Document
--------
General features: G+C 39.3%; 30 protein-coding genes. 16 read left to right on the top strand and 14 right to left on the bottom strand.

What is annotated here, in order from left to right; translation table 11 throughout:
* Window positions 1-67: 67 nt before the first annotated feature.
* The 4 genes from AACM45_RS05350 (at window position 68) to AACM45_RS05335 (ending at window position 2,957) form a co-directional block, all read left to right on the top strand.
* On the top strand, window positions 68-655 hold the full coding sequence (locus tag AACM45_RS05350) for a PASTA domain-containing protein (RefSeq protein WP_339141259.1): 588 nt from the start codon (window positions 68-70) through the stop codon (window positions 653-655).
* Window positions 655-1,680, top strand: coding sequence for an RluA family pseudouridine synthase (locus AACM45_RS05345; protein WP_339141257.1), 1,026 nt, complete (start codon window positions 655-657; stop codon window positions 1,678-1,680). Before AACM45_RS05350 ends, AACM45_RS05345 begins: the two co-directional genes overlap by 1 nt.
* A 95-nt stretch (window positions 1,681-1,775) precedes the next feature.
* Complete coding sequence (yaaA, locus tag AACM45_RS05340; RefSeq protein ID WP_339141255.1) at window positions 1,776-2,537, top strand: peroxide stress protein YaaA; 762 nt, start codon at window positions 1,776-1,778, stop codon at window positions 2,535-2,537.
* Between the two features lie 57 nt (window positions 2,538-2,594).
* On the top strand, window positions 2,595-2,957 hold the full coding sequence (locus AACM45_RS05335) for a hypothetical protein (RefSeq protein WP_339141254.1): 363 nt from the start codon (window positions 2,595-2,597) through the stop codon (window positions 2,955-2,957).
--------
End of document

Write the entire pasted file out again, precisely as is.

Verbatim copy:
General features: G+C 39.3%; 30 protein-coding genes. 16 read left to right on the top strand and 14 right to left on the bottom strand.

What is annotated here, in order from left to right; translation table 11 throughout:
* Window positions 1-67: 67 nt before the first annotated feature.
* The 4 genes from AACM45_RS05350 (at window position 68) to AACM45_RS05335 (ending at window position 2,957) form a co-directional block, all read left to right on the top strand.
* On the top strand, window positions 68-655 hold the full coding sequence (locus tag AACM45_RS05350) for a PASTA domain-containing protein (RefSeq protein WP_339141259.1): 588 nt from the start codon (window positions 68-70) through the stop codon (window positions 653-655).
* Window positions 655-1,680, top strand: coding sequence for an RluA family pseudouridine synthase (locus AACM45_RS05345; protein WP_339141257.1), 1,026 nt, complete (start codon window positions 655-657; stop codon window positions 1,678-1,680). Before AACM45_RS05350 ends, AACM45_RS05345 begins: the two co-directional genes overlap by 1 nt.
* A 95-nt stretch (window positions 1,681-1,775) precedes the next feature.
* Complete coding sequence (yaaA, locus tag AACM45_RS05340; RefSeq protein ID WP_339141255.1) at window positions 1,776-2,537, top strand: peroxide stress protein YaaA; 762 nt, start codon at window positions 1,776-1,778, stop codon at window positions 2,535-2,537.
* Between the two features lie 57 nt (window positions 2,538-2,594).
* On the top strand, window positions 2,595-2,957 hold the full coding sequence (locus AACM45_RS05335) for a hypothetical protein (RefSeq protein WP_339141254.1): 363 nt from the start codon (window positions 2,595-2,597) through the stop codon (window positions 2,955-2,957).